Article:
Magazine article Artforum International

1,000 Words: Pawel Althamer Talks about Fairy Tale

Magazine article Artforum International

1,000 Words: Pawel Althamer Talks about Fairy Tale

Article excerpt

At first glance, Pawel Althamer's Fairy Tale, 2006--perhaps the most iconoclastic work in the current Berlin Biennial--is an activist project: the artist leveraging the power of institutions (in this instance, the biennial, with its visibility and prestige) for social change. Entering a run-down former stable in the courtyard of a disused post office, viewers find themselves in a room that's empty except for a single sneaker. On the door is a photocopied text on biennial stationery: a letter from Althamer to Berlin's interior minister, Erhart Korting, pleading with him to grant a residence permit to an eighteen-year-old boy, Besir Oclay. The letter reveals that Oclay, who moved to Germany from Turkey when he was a baby, is being threatened with deportation (just as his younger siblings will be when they turn eighteen and lose the protections due them as minors). Severely depressed, he is under suicide watch at a local hospital.

But Fairy Tale is more subtle and complex than such a results-oriented summary would suggest. In Althamer's work, social collaboration follows from a mode of self-portraiture in which the artist replays, or "corrects," his own experience, often through identification with so-called outsiders. The project is also a performance in real time: As works like The Motion Picture, 2000 (for which he hired actors to perform everyday activities in one of Ljubljana's public squares) attest, Althamer is interested in directing reality, constructing narratives that develop without his knowing their outcome. This impulse is acutely apparent in Fairy Tale, which began as a proposal to find a person who could not legally be part of German society and to change that person's life--to make someone "feel like a princess/prince." The implementation of this proposal proved extremely complicated and fraught with difficulties, a journey more reminiscent of an epic quest like "The Lord of the Rings" than the fast-track magic of "Cinderella."--CLAIRE BISHOP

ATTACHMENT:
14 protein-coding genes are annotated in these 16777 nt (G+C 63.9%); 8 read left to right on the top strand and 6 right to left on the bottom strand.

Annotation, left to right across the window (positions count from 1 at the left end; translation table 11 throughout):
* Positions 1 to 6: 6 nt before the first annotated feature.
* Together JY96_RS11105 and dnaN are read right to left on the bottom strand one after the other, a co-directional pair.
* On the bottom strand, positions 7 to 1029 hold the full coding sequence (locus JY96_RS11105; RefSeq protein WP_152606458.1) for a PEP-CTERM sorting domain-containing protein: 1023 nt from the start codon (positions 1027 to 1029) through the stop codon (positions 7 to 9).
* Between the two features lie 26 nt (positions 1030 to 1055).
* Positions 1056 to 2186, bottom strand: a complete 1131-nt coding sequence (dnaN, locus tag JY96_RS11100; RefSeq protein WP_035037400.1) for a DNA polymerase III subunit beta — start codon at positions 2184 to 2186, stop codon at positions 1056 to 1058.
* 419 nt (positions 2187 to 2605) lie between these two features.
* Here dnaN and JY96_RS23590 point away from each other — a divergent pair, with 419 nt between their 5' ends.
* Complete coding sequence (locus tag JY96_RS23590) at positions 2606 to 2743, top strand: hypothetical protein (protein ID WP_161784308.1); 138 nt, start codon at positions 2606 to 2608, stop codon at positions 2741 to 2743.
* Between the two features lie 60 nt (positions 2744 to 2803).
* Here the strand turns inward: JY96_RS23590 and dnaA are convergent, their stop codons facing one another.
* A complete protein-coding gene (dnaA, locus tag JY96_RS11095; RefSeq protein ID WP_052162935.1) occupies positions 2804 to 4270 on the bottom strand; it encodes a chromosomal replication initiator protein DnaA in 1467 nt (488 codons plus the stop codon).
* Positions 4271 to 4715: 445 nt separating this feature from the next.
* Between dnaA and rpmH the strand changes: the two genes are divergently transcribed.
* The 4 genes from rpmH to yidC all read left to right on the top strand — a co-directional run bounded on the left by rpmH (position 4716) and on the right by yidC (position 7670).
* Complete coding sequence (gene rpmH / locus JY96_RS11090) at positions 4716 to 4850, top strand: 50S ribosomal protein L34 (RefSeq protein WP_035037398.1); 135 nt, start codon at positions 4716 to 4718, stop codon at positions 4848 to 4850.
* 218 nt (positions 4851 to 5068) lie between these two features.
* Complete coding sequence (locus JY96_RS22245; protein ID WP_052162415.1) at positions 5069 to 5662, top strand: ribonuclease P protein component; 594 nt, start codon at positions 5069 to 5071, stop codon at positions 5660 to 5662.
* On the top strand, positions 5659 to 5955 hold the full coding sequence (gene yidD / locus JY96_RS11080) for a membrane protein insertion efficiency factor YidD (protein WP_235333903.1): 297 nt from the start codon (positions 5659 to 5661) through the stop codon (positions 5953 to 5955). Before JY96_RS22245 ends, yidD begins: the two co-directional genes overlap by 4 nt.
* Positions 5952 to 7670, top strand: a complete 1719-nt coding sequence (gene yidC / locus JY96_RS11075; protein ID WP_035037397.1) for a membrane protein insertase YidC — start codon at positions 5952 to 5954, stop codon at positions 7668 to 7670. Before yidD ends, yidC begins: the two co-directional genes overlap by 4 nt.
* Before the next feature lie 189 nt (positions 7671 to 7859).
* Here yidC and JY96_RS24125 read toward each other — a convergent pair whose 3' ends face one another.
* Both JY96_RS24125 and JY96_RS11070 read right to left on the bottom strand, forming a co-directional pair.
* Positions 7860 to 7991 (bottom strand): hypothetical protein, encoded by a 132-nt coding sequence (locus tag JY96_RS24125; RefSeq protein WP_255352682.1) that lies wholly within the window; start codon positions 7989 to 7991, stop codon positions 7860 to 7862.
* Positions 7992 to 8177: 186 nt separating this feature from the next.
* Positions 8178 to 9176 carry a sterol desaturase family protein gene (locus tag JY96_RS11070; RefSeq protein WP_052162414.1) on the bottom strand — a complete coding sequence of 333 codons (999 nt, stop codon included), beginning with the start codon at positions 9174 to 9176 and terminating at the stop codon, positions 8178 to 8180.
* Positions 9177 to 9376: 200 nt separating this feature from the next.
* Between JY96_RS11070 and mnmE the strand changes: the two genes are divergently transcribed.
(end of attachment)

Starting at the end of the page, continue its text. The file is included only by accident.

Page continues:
IN GERMANY, you can't simply be an "immigrant." There are all these different status levels--legal, half-legal, 30 percent legal--craziness! I first came here as a black-market worker. I remember the immigration office--I met a lot of very depressed people. With Fairy Tale, I was hoping to find a person and say, "Come on, let's go, I have money and a flat and a lawyer for you; we can change things."

But I discovered very quickly that although you design the fairy tale, you're also designed by it. We arrived in Berlin on March 14, and on the 15th we visited the immigration office. The idea was for me and my assistant, Matea, to go there with Zdravka Bajovic, the assistant curator of the biennial. We wanted to find a princess--a woman, because females are particularly discriminated against. The first person we found was a beautiful gypsy girl, by herself, very sad. We followed her around the office for more than two hours, thinking of how to bring up the subject, and then she disappeared.

It really was like a fairy tale: How did she disappear? Someone told me there was a little-used door leading to the adjacent building. So we went next door, and we finally found her, but before we'd introduced ourselves two boys came up to her and started talking in Polish! For me it was a sign--okay, that's not the person we're looking for. I'd already decided that the protagonist would not be Polish, because then it would look as if I was helping the person because of our shared nationality, which I would be totally against. …

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